Joan F. Smith: I think about the juxtaposition of lightness and darkness for “issues” a lot. The death of a parent, for example, is a traumatic event for anyone, and the younger you are, the more that can be true. That said: Grief is not a linear process. We need moments of levity to remind us what joy feels like. We need moments of sadness and sorrow to remind us of the importance of life and human relationships. When I was a kid suffering from the near-loss of my father to a suicide attempt (that became a real loss six years later), I was so startled by the depths of grief, and I was desperate for a way to climb out of it. It felt like I needed permission to laugh or be happy. In my book THE HALF-ORPHAN’S HANDBOOK, I gave my protagonist this permission. She uses humor as a way to wade through her grief the same way I wound up doing. I hope readers take away the reassurance that it’s okay to feel feelings on a huge spectrum. Right now, the entire world is suffering through a pandemic--a universal trauma. We need to fight its impact so that we can cling to the hope for brighter times ahead. 

  

J.Elle: I don’t think young people get nearly enough credit for what they can handle. When I consider the things I and my teenage sisters saw/lived through, and compare that to all that’s on the shoulders of high school students growing up in this moment in American history,  I’m inspired by them. 

When writing WINGS OF EBONY or any YA pieces in particular, I also consider the state of the world when deciding how dark is too dark for a story to go. Today’s high schoolers are rehearsing active shooter drills, living amid a pandemic, witnessing (some even participating in) a worldwide uprising of protests after the murder of George Floyd. They are living these thematic realties and many are parched for a way to connect and process those events.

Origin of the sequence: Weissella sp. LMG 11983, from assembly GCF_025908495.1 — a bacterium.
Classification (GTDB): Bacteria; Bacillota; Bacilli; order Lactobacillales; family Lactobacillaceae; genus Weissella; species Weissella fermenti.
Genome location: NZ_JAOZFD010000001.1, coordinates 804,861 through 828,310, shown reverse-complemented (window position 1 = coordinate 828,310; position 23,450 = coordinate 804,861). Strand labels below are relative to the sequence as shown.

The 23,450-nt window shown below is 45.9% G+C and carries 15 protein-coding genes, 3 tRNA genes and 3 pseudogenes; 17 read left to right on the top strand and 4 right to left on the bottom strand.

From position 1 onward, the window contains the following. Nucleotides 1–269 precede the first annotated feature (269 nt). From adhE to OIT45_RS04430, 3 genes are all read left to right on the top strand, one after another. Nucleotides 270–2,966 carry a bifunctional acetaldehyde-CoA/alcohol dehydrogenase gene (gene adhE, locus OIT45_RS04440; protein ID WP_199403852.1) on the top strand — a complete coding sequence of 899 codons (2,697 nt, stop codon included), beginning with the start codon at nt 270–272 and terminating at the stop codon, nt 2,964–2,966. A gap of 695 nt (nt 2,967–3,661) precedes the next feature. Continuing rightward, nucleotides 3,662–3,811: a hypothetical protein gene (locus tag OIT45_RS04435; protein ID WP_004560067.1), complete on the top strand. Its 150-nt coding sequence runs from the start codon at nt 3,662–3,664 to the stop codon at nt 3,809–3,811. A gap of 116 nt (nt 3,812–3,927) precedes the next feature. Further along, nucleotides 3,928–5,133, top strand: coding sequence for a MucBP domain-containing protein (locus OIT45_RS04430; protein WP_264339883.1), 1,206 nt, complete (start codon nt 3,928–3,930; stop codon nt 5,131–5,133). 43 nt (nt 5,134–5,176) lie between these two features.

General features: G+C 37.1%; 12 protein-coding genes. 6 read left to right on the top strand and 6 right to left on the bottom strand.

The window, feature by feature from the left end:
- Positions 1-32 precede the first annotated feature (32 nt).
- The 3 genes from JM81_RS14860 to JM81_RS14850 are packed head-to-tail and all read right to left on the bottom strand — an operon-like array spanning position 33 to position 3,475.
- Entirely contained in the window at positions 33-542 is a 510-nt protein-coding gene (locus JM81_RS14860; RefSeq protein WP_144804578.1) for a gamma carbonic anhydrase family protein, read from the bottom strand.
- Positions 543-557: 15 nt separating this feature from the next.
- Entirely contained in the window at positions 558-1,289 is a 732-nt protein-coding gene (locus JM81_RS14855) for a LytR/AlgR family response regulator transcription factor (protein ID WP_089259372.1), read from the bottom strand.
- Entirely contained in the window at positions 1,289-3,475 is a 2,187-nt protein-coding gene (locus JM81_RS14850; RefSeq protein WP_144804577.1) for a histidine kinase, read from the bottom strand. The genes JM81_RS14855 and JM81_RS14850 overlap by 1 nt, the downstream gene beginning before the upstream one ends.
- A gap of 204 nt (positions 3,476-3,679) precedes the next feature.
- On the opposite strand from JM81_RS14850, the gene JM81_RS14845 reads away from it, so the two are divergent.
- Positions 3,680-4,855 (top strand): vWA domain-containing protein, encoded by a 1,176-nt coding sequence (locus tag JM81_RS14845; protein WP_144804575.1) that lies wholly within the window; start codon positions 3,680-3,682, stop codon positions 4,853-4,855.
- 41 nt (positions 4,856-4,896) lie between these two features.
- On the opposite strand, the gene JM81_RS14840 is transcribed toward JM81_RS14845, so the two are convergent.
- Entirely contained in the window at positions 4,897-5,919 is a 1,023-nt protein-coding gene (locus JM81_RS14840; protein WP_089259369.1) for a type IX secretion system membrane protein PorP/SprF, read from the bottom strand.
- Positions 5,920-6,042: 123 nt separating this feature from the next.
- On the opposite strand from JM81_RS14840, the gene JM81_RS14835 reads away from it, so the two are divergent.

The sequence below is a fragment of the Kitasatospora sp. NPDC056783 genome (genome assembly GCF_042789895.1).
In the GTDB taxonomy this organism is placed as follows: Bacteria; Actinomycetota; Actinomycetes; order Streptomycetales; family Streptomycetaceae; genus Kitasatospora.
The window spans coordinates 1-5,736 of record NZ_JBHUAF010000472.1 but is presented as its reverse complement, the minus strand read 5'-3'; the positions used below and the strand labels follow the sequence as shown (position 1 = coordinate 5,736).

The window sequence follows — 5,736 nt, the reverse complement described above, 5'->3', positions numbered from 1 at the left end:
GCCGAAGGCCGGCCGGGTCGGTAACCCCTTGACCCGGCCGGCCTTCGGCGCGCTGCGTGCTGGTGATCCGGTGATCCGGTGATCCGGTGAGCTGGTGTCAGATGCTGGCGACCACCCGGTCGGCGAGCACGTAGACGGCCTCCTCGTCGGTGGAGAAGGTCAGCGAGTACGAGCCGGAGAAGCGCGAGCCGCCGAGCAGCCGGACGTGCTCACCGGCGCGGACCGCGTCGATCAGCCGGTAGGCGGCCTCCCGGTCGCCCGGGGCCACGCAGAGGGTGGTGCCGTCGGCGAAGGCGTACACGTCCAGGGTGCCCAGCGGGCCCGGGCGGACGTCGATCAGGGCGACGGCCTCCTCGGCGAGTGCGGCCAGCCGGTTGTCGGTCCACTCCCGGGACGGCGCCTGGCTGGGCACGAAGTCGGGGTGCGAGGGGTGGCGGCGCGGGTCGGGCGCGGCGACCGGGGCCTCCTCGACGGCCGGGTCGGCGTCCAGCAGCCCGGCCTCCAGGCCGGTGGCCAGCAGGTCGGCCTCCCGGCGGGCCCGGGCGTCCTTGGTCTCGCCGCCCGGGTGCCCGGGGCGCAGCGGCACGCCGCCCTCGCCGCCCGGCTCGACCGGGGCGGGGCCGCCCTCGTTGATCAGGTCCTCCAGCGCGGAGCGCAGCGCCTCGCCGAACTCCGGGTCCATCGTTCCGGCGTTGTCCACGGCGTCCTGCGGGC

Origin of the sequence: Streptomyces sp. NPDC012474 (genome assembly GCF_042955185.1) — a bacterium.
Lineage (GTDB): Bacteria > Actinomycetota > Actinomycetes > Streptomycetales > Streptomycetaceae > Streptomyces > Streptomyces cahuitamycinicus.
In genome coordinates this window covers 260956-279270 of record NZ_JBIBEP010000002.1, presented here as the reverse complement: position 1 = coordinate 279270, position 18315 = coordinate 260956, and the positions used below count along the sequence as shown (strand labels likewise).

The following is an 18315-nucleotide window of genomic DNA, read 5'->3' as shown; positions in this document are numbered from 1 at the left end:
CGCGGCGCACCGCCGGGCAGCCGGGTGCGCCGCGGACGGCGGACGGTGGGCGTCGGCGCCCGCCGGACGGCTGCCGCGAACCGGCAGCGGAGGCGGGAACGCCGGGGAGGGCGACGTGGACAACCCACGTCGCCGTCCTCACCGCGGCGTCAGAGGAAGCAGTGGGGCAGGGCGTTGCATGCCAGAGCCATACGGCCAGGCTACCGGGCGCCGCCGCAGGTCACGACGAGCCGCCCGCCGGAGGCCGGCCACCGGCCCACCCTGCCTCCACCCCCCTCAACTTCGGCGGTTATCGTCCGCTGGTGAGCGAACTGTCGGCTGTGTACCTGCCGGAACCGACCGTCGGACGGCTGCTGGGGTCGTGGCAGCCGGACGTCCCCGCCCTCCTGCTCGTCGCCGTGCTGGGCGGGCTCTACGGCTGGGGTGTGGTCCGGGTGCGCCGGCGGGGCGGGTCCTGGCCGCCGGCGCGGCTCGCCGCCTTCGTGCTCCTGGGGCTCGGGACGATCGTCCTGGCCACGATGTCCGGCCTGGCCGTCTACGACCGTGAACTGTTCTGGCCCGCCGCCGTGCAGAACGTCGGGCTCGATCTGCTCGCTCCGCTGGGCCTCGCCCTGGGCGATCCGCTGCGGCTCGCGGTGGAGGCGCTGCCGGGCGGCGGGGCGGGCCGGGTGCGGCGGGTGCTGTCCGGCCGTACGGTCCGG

Literature can be a fantastic tool for that. I don’t want the message of my stories to be so buried in allegory that kids can’t relate to it. That said, I aim for balance. And hope is my method of choice. Part of the reason I enjoy writing in the fantasy space in particular is because as I explore these tougher themes in my stories, I want to equip characters in the most dire of circumstances with magic, as a metaphor for the reader’s own power. I love the balance of powerful magic in the face of a raw, gritty, reality. That juxtaposition can be so inspiring for students, particularly those who aren’t accustomed to seeing themselves on the page as a hero /heroine. I aim to write stories that validate my community’s challenges while showing them their resilient power in the face of it. 

 

We at the Class of 2k21 books love honest stories that treat with care the tough topics we are all managing in some form as a society. At the same time, we also crave that sense of escapism and joy, and access them in our writing by utilizing the tools of action, humor, and above all, hope. Take a look at our debuts below if you, like us, revel in stories that explore darkness while also revealing the light that shines within us all. Thanks for reading! <3 

 

                                                               With love and light,

                                                               Anuradha Rajurkar & The Class of 2k21 

 

Pre-order Joan F. Smith’s THE HALF-ORPHAN’S HANDBOOK  here

Add THE HALF-ORPHAN’S HANDBOOK here

 

Pre-order Louisa Onome’s LIKE HOME (February 23, 2021 | Delacorte Press) here

Add LIKE HOME on Goodreads here

 

Pre-order J. Elle’s WINGS OF EBONY (January 26, 2021 | Simon and Schuster)  here

Add WINGS OF EBONY on Goodreads here

 

Pre-order Anuradha Rajurkar’s AMERICAN BETIYA (March 9, 2021 | Knopf ) here

Add AMERICAN BETIYA on Goodreads here   

 

Add Jessica Vitalis’s THE WOLF’S CURSE on Goodreads here